The boxes are visible at the drugstore recently, but also possibly even at your local gas station, coffee shop or restaurant.
It’s CBD and it’s suddenly everywhere with claims it cures everything from chronic pain to anxiety to arthritis. So what is this stuff anyway?
CBD stands for cannabidiol which is the second most prevealent active ingredient of cannabis or marijuana. While CBD is in marijuana, what you’re mainly seeing on the market locally is CBD derived from marijuana’s cousin, the hemp plant. That means it doesn’t contain high amounts of tetrahydrocannabinol (THC) which is what causes marijuana’s “high.”
According to Pennsylvania Department of Agriculture, federal and state law requires the concentration of THC in industrial hemp must be less than 0.3%.
What’s certain is a lot of people are using it.
A recent Consumer Reports survey showed nearly 25% of Americans have tried CBD for a health related reason and one in seven of those people use it every day.
But what does it do and is it safe and effective?
Canonsburg Hospital Chief Medical Officer Dr. Thomas Corkery said the problem is, for now, the Food and Drug Administration treats CBD as a supplement which means it is pretty much unregulated.
“Like all these supplements, they don’t really undergo a lot of scrutiny,” Corkery said. “The way that can be marketed is that they have legally no more than 0.3% THC.”
As for what CBD actually does, the jury is still out on that subject as well.
“We found that there are cannabinoid receptors in our brain and in our body,” Corkery said. “Actually, Tylenol itself works on cannabinoid receptors to help relieve pain. That’s the whole idea of medical marijuana for pain relief and different things.”
Corkery said the big question as to how they work is whether CBD, THC or both working together are the key components.
“They don’t really know exactly how much each one’s contributing,” he said. “If you use marijuana, you’re going to get CBD, but you’re also going to get THC and probably some other cannabinoids, too. So they don’t really understand exactly how it works other than the stimulation of cannabinoid receptors in the brain and elsewhere in our body.”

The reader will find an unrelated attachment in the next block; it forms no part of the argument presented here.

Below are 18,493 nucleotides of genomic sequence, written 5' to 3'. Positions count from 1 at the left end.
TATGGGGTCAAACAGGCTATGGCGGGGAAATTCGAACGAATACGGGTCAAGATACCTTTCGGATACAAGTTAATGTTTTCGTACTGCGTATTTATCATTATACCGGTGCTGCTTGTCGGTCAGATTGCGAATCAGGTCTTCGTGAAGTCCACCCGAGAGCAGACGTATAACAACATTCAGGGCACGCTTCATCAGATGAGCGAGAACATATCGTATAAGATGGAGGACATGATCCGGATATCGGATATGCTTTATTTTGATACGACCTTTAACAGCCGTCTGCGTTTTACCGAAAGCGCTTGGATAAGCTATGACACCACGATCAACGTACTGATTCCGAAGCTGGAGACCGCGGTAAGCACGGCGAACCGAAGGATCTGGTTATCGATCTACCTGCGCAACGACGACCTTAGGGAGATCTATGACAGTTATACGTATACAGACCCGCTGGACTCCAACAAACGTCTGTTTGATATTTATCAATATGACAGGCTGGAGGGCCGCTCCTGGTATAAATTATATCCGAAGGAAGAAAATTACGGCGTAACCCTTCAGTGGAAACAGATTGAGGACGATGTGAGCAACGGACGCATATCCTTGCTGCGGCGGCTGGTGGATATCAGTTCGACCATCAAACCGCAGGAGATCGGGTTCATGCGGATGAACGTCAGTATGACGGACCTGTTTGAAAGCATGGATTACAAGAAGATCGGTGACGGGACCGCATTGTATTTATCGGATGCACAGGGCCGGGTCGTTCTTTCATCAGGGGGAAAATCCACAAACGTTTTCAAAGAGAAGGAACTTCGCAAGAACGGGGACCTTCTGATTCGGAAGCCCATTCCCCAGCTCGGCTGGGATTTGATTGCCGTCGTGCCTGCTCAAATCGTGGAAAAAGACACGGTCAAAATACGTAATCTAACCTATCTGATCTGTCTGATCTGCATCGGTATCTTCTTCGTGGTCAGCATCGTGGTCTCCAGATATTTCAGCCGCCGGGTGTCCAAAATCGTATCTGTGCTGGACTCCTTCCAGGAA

Does it work?
The other issue Corkery has with the explosion of CBD products on the market is the lack of clinical studies on it. Being a supplement, it doesn’t have to pass stringent FDA drug trials and Corkery said its still uncertain if there will be a push for them to be made.
“I doubt it,” he said, “I mean, they’re selling billions of dollars worth. Why would they do studies that cost a lot of money?”
Right now, the majority of information on CBD’s effectiveness for treating pain, inflammation, anxiety or insomnia is mainly anecdotal.
“Just like the supplement industry now, they don’t do any studies,” Corkery said. “They don’t need to. They’re selling billions of dollars purely on claims that haven’t been substantiated.”
Is it safe?
Corkery said there’s no harm in trying CBD for yourself provided you do it wisely.
For one thing, there’s no real information on adequate dosages. Also, some patients – especially those taking blood thinners – need to consult a doctor before considering it, Corkery said.
“You need to make sure it’s not going to interact with the medications they take,” he said. “There are problems with CBD and anticoagulants because CBD just gets metabolized by these enzyme systems in the liver. Now that drug can build up in your system and you get an undesired effect of excessive bleed.”
The takeaway could be that you might have to try CBD to determine for yourself if it works for you. But Dr. Corkery warns that it may be a case of buyer beware.
“They don’t have any support that right now that it’s the magical elixir that’s over the counter and you don’t go through the hassle of meeting the criteria to get medical marijuana,” he said. “So that’s why it’s being sold by pharmacies all over the place. For the most part, I think it is fairly benign. If it helps somebody and it’s not going to cause harm, I’m all for it.”